3. The whole Franken-plant thing makes me uneasy, too, though many of the chrysanthemums sold in fall in their little tight (and I’m assuming pruned) meatball shape look kind of unnatural to me anyway. So many of the plants now sold in nurseries are foreign and don’t have much to offer the pollinators, since people don’t want a plant whose leaves are chewed up by caterpillars. It is just sad we are going further down that tunnel…

  4. I’m not a fan of what I call fru-fru plants – ones that have been ‘designed’ to meet someone’s artistic vision, but I suspect there can’t be that great a demand for them, so hopefully they will fade out like other fads. I like how you tease us with blue flowers in lovely bloom, but make us think about the artificial construct of blue chrysanthemums. We’ve been messing with changing plants since Mendel went out to his pea patch, and even if we like to think we have control over our gardens, well, mother nature has a way of balancing things out. Thank goodness. Great post.

    • LOL! Being a gardener attracted to the form of species daylilies and old-fashioned hybrids does relegate a member to a small minority in the daylily world. The upside is that the connected world has allowed many of us to find each other.

  5. Blue Mum? Isn’t that a Riesling? What you and I think doesn’t really matter, it’s what people buy that drives the machine. Dyed carnations, spray-painted succulents, and those God awful, weird-ass, alien-looking orchids in unnatural shades of blue wouldn’t continue to crowd the shelves of retailers if people didn’t drag them home. Who thought it would be a good idea to attach dyed straw flowers to cacti using a hot glue gun? On the other hand, if these abominations are an entry drug to a plant addiction that eventually matures out of such things, maybe they’re not entirely heinous. Bring on the Blue Mum, I need a drink.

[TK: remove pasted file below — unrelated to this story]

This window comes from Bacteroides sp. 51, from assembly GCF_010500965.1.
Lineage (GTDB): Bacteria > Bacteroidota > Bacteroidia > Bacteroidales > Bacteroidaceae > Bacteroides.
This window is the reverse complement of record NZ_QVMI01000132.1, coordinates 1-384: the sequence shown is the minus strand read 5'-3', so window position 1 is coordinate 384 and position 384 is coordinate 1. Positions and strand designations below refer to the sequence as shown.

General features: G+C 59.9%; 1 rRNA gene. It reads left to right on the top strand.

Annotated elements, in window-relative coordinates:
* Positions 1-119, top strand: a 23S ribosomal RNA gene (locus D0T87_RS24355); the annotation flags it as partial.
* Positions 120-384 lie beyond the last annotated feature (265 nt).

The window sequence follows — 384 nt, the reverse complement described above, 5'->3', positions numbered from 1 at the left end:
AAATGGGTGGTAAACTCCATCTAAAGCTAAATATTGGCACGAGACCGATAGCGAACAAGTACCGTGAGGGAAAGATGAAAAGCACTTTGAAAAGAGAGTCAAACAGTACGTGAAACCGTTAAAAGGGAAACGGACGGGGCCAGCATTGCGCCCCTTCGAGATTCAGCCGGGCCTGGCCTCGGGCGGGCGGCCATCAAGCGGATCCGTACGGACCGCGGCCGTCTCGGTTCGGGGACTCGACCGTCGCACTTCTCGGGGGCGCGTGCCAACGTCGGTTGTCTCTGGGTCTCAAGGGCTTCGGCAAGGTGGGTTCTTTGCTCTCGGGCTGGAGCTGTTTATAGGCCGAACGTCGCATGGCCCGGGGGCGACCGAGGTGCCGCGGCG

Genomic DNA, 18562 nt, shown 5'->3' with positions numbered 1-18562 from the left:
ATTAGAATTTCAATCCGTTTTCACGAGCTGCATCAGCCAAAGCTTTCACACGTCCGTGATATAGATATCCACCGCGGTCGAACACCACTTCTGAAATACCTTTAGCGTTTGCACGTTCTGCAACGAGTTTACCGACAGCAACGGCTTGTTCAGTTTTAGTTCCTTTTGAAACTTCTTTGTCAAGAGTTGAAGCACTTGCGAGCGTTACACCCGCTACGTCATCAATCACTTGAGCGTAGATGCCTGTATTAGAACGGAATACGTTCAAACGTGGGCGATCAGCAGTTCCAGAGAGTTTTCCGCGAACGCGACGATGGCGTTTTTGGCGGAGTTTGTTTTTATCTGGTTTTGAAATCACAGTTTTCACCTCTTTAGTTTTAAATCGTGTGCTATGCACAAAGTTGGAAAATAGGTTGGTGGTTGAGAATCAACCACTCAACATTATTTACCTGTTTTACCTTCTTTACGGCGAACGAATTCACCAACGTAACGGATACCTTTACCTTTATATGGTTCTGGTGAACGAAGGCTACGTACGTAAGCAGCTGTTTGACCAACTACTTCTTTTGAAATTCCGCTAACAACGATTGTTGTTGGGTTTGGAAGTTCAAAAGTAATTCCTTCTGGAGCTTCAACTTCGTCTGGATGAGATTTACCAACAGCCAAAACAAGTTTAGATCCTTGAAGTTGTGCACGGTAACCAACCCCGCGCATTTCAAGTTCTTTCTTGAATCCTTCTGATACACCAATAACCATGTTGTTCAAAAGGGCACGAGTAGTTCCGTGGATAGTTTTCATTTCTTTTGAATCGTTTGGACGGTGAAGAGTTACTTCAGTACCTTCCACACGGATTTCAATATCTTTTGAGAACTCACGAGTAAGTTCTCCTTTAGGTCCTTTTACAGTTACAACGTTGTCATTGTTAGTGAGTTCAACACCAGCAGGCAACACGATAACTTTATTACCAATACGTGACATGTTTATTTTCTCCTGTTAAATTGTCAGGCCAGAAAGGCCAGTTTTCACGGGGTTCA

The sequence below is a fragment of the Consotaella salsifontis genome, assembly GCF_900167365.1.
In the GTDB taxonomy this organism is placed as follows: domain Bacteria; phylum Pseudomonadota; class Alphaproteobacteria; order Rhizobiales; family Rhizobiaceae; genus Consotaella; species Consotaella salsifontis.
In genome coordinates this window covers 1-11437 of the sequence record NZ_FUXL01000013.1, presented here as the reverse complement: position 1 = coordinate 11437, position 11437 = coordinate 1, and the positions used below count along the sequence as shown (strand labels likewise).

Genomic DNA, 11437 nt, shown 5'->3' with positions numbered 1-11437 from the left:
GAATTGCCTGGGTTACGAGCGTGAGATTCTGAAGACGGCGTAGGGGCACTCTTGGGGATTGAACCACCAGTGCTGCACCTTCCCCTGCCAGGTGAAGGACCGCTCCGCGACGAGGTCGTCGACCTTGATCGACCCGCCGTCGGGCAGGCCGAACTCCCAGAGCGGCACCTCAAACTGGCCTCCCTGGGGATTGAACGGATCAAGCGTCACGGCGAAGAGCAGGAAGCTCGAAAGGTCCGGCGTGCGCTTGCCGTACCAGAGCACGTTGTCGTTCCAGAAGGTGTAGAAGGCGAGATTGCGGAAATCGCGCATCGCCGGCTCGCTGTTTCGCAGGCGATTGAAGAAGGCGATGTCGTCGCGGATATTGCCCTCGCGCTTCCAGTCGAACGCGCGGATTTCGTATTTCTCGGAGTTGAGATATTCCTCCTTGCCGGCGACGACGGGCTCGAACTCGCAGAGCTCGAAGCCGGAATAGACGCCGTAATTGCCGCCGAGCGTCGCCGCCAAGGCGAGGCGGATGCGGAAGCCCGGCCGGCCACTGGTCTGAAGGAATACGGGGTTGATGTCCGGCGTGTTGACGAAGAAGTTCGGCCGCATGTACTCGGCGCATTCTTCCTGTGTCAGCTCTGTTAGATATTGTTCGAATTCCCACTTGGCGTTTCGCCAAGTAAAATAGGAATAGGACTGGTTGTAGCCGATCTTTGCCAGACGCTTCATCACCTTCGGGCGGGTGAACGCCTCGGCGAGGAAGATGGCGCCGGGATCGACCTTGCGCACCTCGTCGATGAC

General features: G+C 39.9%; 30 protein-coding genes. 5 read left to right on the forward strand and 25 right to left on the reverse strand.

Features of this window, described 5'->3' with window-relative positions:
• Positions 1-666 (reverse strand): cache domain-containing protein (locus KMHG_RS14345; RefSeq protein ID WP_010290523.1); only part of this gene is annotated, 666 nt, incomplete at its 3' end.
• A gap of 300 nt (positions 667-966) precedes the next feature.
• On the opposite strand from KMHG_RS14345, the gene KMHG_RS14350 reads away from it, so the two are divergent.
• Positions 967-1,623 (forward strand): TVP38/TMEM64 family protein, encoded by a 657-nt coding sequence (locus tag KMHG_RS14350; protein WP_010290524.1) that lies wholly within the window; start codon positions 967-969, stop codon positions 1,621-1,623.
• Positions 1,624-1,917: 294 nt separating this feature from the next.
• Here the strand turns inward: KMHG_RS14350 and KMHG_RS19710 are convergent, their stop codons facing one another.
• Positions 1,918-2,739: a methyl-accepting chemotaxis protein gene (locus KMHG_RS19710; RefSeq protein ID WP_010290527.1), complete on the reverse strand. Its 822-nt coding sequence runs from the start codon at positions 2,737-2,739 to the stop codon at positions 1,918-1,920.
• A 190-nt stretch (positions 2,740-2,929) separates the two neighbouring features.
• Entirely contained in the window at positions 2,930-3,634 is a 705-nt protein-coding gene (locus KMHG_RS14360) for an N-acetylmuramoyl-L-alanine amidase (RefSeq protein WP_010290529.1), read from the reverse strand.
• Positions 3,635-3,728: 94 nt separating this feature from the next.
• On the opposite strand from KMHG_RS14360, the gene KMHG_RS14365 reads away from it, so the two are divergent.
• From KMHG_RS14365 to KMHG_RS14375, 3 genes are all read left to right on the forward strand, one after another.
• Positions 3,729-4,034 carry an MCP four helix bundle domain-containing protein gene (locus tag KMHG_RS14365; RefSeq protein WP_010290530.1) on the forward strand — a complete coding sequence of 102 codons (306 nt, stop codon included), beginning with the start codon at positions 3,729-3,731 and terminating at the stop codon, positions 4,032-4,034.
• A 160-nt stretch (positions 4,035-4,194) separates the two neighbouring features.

6. I’ll take a nice grove of Delphiniums any day to the faux blue that is usually purple or lavender in any case. I remember a mail order catalog from the 80’s (Wayside maybe) that always had this weirdly tinted photo of Aster frikartii, trying to sell it to unsuspecting gardeners as blue.

  7. I don’t support gene splicing so I’m not in favor of the blue mum. And even when we monkey with the breeding of certain plants and animals, the results are often just as bad as they are good. Here’s an example: My mom raised English bulldogs. English bulldogs are a mess because the show standard for an E. bulldog is a short nose and a big head with lots of wrinkles. –These are the traits English bulldog breeders breed for. The result? English bulldogs who can’t birth their babies naturally because the heads are too big to go through the pelvis. English bulldogs who overheat because their noses are short, and they can’t breathe well. English bulldogs with eye problems and infected wrinkles. Not good. (I’m getting off my soap box now.)